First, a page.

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 Fill Ellipse from a fragment shader  (Read 25659 times) 0 Members and 1 Guest are viewing this topic.
divxdede
 « Posted 2015-01-18 12:40:09 »

I always rewriting some old 2D stuffs using old OpenGL glBegin/glEnd for use modern openGL statements.

I'm writing a fillOval implementation using a fragment shader instead of pushing a lot of vertices for drawing my ellipse.

The idea is to paint a classic rectangle (2 triangles composition) and use a fragment shader that discard all fragment that is not inside the ellipse.

As is, i push on OpenGL in order to draw my ellipse :
- 4 vertices
- 6 indices
- 2 "vec2" uniforms
- the center of the ellipse
- the radius of the ellipse

 1  2  3  4  5  6  7  8  9  10  11  12  13  14  15  16  17  18  19  20  21  22  23  24 `#version 330uniform vec2 u_centerOval;uniform vec2 u_radiusOval;layout(origin_upper_left) in vec4 gl_FragCoord;out vec4 outputColor;void checkFragment() {   /**    * Ellipse equation =  (x/a)2 + (y/b)2 = 1     *     a = horizontal radius    *     b = vertical   radius     */        float e1 =  ( gl_FragCoord.x - u_centerOval.x ) / ( u_radiusOval.x );    float e2 =  ( gl_FragCoord.y - u_centerOval.y ) / ( u_radiusOval.y );        float d  = (e1 * e1) + (e2 * e2);    if( d > 1 ) {       outputColor = vec4(1.0 , 0.0 , 0.0 , 1.0 ); // discard;    }    }`

So, it works not so bad. I have an "aliasing" issue, but i will see this later.

But now, if i paint with this statement:
 1  2 `  g2d.setColor( Color.YELLOW );  g2d.fillOval( 400 ,  50 ,  200 ,  100 );`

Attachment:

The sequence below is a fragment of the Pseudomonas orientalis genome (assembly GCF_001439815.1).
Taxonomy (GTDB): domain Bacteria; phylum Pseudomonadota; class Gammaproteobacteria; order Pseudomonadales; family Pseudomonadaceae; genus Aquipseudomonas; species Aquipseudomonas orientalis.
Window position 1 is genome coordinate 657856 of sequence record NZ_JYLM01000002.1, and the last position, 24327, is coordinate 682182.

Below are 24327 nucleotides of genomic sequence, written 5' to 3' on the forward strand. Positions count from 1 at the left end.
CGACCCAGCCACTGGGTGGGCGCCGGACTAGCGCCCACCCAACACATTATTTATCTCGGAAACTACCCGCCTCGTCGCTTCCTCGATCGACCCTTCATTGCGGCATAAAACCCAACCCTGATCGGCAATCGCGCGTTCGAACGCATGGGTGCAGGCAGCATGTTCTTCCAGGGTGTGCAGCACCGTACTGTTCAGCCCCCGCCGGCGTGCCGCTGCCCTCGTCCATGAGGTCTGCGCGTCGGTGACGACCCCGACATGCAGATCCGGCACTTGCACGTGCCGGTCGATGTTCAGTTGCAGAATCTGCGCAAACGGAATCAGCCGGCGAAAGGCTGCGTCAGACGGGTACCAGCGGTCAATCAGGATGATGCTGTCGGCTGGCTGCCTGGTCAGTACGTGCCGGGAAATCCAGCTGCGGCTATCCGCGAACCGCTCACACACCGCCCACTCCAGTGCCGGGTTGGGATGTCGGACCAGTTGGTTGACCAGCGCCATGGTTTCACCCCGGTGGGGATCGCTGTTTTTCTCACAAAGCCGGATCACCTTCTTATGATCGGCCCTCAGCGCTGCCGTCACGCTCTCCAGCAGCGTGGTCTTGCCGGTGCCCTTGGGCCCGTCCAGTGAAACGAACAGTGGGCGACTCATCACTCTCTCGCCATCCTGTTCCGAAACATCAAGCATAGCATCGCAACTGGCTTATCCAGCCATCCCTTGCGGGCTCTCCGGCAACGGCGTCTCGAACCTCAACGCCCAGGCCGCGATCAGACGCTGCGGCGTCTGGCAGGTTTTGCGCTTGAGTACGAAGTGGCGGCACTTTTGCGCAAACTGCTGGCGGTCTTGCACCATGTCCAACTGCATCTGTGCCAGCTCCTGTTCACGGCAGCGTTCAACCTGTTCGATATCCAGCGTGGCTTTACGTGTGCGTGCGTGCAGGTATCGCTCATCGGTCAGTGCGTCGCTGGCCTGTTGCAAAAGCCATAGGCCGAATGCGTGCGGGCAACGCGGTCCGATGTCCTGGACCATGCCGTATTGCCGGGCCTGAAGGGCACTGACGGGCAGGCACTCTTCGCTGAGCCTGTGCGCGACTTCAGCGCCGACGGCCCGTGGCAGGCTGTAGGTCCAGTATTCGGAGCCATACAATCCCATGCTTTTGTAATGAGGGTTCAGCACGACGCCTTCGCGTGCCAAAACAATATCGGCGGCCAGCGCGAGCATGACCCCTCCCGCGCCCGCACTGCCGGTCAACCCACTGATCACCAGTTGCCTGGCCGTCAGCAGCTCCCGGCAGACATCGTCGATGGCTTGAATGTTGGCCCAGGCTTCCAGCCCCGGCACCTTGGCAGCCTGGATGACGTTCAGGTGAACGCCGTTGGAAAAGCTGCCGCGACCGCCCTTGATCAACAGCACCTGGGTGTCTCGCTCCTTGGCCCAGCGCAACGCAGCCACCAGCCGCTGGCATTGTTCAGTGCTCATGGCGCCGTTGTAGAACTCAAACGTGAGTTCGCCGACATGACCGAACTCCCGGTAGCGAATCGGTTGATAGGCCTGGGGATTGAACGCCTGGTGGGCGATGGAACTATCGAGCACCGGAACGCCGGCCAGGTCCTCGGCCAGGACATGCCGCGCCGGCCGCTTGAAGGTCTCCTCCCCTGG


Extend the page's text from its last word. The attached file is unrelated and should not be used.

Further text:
i obtain this

But if i apply an affine transformation like this:

 1  2  3  4 ` g2d.transform( AffineTransform.identity().rotate( 0.2f , 400 + 100 , 50 + 50 ) ); g2d.setColor( Color.YELLOW ); g2d.fillOval( 400 ,  50 ,  200 ,  100 );g2d.setTransform( null );`

i obtain this

That's quite normal since my fragment shader don't take in account my affine transform.
It's only my vertex shader that use it (and it rotate the rectangle as well).

i should inverse my transformation on gl_FragCoord in order to compute the ellipse equation ?
It's a pain, all matrices are not invertible. I can pass it as an uniform.

Have you a better idea ?
At this point, maybe this technical approach is completely crazy but at first  thinking i found it quite fun.

Best regards,
Sébastien.
matheus23

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 « Reply #1 - Posted 2015-01-18 12:48:48 »

I'm writing a fillOval implementation using a fragment shader instead of pushing a lot of vertices for drawing my ellipse.

I'm sorry I don't have the time to look deep into this, but what I have been told, when trying to "optimize" the circle drawing  by drawing a rectangle and determining which pixels to fill in the fragment shader I have been told that simply pushing lots of verticies is faster. You might need to benchmark this. I didn't test it, but that's what I have been told

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lcass
 « Reply #2 - Posted 2015-01-18 13:20:46 »

Generating it will be a lot faster if you use a lot of vertices. The issue you have here is you are performing thousands of expensive operations in your fragment stage when it could simply be just a color set. If you just have 1000 non overlapping vertices that have been generated outside of the shader will be much more efficient.
divxdede
 « Reply #3 - Posted 2015-01-18 13:55:36 »

When using the "vertices" solution, the main problem is to determine how many vertices we should use (depending on the resolution and size of the ellipse).
Using the fragment technics, it's openGL that determine the "size" of the fragment and you haven't to worry about.

Another technic is to use by example the Bresenham's algorithm and you don't have to worry about determining how many vertices you need. but:
-  when you push only points, it's quite ok, when you want lines, you need to set vertices in the correct order that is a pain with such algorithm.
-  using the plain old trigo algo is enough but i don't like to compute cos/sin for every points.

i give a try to the bresenham's and will make some benchs
Roquen

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 « Reply #4 - Posted 2015-01-18 14:02:12 »